Documented side effects associated with the use of CoQ10 in doses ranging anywhere from 30 mg to as high as 1,200 mg day in humans have been minor and are related to gastrointestinal problems.14,20 They include epigastric discomfort (discomfort in the upper / middle region of the abdomen) , appetite suppression, nausea and diarrhea in a very small number of cases. One interesting observation is that ingestion of CoQ10 late in the evening might cause insomnia 15 and this may be due to increased energy levels.
Even though the chance of adverse side effects is slight, there are two things that we suggest when taking Coenzyme Q10. First, take your CoQ10 with a meal. Taking your CoQ10 with food not only helps prevent stomach upset but actually aids in the absorption of CoQ10. Second, “front load” your dosage to the earlier part of the day – for example, if you were taking 400mg per day, you might want to consider taking 200mg with breakfast, 100mg with lunch and 100mg with dinner (early if possible!).
Is the safety of high dose CoQ10 supplementation well-documented?
Yes. The safety of high doses of orally-ingested CoQ10 in the form of ubiquinone over long periods is very well documented in the literature.14,23 The only side effects reported with a small number of subjects are mild gastrointestinal symptoms such as nausea and stomach upset.14,17,23 In a recent study, doses as high as 3000 mg a day were found to be safe and tolerable in patients with Parkinson’s disease.8 According to Hathcock, et al 45 the observed safe level (OSL) of CoQ10 for chronic administration as a dietary supplement is 1200 mg/day. In a recent trial on the safety of CoQ10 in its reduced form as ubiquinol in human subjects, dosages of up to 300 mg daily for two months was found to be safe.43 Higher dosages were not tested in this study.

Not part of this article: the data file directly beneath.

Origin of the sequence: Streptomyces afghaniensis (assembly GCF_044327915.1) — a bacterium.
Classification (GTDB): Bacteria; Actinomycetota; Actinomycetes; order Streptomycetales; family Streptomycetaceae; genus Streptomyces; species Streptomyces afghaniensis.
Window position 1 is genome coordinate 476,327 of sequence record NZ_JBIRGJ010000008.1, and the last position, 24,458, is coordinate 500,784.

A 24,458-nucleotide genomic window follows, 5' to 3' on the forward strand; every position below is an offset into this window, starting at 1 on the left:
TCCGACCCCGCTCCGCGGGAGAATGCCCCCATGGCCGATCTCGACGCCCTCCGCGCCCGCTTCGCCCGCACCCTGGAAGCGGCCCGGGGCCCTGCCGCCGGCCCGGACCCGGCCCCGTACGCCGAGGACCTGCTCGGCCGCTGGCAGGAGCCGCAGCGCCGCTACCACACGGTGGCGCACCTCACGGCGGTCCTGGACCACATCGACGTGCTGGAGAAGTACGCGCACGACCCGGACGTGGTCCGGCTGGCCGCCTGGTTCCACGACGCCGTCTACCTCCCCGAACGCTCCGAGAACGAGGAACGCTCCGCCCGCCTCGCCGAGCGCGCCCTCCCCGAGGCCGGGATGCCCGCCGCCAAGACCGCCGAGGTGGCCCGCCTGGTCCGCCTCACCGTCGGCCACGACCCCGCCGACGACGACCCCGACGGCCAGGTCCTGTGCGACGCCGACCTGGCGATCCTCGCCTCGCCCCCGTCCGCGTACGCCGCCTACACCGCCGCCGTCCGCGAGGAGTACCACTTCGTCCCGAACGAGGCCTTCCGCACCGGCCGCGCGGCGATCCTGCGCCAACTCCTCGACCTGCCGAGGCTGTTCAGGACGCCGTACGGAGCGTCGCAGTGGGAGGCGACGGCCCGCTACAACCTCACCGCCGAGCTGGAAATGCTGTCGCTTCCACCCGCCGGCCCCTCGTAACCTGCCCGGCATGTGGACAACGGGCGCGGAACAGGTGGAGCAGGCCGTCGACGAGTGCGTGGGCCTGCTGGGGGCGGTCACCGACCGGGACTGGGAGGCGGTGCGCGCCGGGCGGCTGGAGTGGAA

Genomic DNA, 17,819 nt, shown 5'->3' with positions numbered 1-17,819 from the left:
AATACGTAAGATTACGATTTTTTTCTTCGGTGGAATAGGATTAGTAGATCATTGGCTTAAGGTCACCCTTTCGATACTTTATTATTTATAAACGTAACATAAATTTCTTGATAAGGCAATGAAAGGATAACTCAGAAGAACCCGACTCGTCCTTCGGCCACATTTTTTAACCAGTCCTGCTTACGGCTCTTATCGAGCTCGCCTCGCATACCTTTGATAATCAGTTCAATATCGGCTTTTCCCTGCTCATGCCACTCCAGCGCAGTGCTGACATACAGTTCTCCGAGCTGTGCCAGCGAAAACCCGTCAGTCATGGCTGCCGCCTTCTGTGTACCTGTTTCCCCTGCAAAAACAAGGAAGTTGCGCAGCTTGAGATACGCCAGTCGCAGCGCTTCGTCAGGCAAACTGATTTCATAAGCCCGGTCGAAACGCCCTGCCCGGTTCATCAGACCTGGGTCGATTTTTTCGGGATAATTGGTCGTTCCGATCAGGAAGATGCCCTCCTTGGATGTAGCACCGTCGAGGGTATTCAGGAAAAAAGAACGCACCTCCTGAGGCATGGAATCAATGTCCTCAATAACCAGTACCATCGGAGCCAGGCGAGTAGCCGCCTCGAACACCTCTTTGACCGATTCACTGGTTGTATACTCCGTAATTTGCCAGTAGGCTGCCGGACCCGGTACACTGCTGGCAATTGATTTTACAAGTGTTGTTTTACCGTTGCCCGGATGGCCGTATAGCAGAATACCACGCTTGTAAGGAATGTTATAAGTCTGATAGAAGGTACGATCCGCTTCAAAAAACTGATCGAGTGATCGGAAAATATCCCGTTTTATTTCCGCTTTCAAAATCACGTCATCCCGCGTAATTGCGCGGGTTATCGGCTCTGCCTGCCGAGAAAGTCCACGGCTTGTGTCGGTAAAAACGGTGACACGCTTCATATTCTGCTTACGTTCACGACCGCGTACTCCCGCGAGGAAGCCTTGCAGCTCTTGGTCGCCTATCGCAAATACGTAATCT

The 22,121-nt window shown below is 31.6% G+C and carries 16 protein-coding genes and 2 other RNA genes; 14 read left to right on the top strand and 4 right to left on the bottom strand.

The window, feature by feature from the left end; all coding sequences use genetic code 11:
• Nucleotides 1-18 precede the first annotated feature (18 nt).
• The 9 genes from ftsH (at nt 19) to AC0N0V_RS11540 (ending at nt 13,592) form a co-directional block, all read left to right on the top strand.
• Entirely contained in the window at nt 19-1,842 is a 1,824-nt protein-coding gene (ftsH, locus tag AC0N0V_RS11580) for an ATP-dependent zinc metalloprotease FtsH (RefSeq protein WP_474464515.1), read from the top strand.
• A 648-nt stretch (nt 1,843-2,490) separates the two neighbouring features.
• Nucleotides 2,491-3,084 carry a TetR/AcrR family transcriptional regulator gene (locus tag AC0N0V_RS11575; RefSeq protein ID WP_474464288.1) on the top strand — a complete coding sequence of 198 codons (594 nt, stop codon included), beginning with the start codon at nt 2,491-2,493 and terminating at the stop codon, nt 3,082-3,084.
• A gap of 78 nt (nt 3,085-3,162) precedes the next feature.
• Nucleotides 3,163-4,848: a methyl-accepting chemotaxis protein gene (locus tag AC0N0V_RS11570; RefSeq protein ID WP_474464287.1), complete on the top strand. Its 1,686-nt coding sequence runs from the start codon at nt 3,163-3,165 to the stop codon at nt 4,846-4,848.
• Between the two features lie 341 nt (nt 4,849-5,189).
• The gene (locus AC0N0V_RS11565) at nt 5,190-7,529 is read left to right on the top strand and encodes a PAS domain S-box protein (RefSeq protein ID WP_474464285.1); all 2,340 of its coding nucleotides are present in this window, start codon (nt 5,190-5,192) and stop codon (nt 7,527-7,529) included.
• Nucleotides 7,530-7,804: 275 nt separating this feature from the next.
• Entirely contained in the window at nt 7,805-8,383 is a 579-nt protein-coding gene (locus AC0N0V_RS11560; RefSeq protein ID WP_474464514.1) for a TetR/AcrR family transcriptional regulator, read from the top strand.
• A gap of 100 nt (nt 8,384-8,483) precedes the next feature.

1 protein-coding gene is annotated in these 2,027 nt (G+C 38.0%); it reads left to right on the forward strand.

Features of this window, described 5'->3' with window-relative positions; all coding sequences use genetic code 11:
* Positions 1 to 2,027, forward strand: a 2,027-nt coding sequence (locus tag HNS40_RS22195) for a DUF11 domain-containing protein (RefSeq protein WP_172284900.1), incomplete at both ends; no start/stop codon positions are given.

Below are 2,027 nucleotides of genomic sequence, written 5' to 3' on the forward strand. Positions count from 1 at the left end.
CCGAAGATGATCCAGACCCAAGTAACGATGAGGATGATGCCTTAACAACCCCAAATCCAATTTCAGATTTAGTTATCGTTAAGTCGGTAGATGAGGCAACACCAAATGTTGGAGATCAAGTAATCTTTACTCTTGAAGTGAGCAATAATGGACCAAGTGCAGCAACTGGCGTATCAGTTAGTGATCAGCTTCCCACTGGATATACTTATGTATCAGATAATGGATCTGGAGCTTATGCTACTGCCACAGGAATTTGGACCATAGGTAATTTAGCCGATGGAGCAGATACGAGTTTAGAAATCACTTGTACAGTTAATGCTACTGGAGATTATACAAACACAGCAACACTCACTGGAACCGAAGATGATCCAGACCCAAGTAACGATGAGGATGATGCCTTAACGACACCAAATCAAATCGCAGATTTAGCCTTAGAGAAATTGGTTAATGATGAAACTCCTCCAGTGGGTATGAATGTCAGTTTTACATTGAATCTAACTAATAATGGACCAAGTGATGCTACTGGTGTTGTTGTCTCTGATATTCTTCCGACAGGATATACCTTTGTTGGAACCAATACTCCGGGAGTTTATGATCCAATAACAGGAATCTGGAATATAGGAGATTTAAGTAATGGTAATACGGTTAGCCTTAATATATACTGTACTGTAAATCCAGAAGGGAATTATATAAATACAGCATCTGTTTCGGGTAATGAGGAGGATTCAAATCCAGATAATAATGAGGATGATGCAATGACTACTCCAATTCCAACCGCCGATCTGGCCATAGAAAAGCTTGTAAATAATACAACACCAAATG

Safety data on high dose CoQ10 ingestion are also available based upon animal studies. In one study with rats, long term ingestion of CoQ10 at doses up to 1200 mg/kg body weight was found to be safe and well tolerated.46 In another study on the in vivo and in vitro mutagenic potential of CoQ10 based upon mouse bone marrow micronucleus, chromosomal aberration, and bacterial reverse mutation tests, CoQ10 did not exhibit any clastogenic activity when administered orally to mice at doses up to 2000 mg/kg/day. In addition, the CoQ10 did not induce chromosomal aberrations in CHL/IU cells exposed to high concentrations, nor did it induce reverse mutations in S. typhimurium and E. coli.47
8. Shults CW, Flint Beal M, Song D, Fontaine D. Pilot trial of high dosages of coenzyme Q10 in patients with Parkinson's disease. Exp Neurol. 2004;188:491-4.
14. Sinatra ST. In: The Coenzyme Q10 Phenomenon. Keats Publishing, New Canaan, CT, 1998.
15. Pepping J. Coenyzme Q10. American Journal of Health-System Pharmacy 1999;56:519-521.
17. Fuke C, Krikorian SA, Couris RR. Coenzyme Q10: A review of essential functions and clinical trials. US Pharmacist 2000;25:1-12.
20. Greenberg S, Frishman WH. Co-enzyme Q10: a new drug for cardiovascular disease. J Clin Pharmacol 1990;30:596-608.
23. Langsjoen PH, Langsjoen AM. Overview of the use of coenzyme Q10 in cardiovascular disease. Biofactors 1999;9:273-84.
45. Hathcock J. ,Shao A. Risk assessment for coenzyme Q10 (Ubiquinone). Regul Toxicol Pharmacol. 2006;45:282-8.
46. Williams KD, Maneke JD, Abdelhameed M, Hall RL, Palmer TE, Kitano M, Hidaka T. 52-Week oral gavage chronic toxicity study with ubiquinone in rats with a 4-week recovery. J Agric Food Chem. 1999;47:3756-63.
47. Kitano M, Hosoe K, Fukutomi N, Hidaka T, Ohta R, Yamakage K, Hara T.
Evaluation of the mutagenic potential of ubidecarenone using three short-term assays. Food Chem Toxicol. 2006;44:364-70.